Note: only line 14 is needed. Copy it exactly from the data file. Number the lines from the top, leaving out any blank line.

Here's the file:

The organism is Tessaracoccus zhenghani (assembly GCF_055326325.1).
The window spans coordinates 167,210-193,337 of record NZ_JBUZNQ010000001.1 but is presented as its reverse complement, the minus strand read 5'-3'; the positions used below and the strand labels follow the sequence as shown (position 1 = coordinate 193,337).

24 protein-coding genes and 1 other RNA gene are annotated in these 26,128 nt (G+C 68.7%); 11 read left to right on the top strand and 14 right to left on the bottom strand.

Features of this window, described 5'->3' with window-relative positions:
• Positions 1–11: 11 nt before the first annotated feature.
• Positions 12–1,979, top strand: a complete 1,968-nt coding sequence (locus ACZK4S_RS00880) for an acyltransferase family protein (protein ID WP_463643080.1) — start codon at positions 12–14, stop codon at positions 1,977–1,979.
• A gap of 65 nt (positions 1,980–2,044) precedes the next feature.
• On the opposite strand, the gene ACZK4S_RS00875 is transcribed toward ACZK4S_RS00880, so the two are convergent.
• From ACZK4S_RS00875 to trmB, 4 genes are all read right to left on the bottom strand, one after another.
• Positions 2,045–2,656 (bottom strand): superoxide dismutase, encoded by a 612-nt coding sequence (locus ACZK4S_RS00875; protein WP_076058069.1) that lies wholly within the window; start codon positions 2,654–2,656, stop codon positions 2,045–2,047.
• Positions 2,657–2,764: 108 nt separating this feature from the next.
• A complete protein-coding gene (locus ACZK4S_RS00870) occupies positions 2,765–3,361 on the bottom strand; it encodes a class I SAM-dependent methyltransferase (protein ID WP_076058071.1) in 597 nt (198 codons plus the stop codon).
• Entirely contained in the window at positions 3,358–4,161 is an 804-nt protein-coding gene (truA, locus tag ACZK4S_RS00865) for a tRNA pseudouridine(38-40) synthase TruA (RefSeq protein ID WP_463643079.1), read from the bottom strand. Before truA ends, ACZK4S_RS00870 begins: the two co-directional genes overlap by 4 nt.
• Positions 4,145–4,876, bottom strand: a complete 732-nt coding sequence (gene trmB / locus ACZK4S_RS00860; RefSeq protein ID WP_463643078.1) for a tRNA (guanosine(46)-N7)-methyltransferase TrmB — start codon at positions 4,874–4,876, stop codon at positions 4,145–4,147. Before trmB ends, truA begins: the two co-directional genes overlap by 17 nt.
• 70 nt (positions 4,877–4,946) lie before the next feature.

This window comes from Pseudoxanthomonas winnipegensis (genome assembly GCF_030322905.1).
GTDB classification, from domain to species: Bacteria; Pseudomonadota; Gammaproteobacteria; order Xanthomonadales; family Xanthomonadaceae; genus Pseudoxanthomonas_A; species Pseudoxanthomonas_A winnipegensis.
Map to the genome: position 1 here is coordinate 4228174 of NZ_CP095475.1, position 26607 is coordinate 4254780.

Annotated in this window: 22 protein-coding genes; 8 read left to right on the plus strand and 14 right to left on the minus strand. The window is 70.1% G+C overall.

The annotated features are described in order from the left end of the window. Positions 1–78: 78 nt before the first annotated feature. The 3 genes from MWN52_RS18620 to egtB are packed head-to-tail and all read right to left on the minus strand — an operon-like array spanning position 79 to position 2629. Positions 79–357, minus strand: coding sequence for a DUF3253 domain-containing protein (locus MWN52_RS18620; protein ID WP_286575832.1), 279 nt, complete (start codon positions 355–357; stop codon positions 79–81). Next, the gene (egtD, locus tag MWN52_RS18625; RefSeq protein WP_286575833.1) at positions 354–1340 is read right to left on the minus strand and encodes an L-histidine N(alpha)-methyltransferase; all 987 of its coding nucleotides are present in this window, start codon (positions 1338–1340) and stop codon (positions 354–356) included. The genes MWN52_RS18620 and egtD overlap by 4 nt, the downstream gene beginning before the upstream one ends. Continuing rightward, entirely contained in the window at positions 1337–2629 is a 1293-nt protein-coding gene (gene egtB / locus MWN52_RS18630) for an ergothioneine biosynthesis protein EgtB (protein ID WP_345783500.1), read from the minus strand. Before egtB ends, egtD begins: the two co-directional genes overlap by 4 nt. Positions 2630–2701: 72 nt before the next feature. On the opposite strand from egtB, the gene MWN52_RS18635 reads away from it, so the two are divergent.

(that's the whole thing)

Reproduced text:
• Positions 4,145–4,876, bottom strand: a complete 732-nt coding sequence (gene trmB / locus ACZK4S_RS00860; RefSeq protein ID WP_463643078.1) for a tRNA (guanosine(46)-N7)-methyltransferase TrmB — start codon at positions 4,874–4,876, stop codon at positions 4,145–4,147. Before trmB ends, truA begins: the two co-directional genes overlap by 17 nt.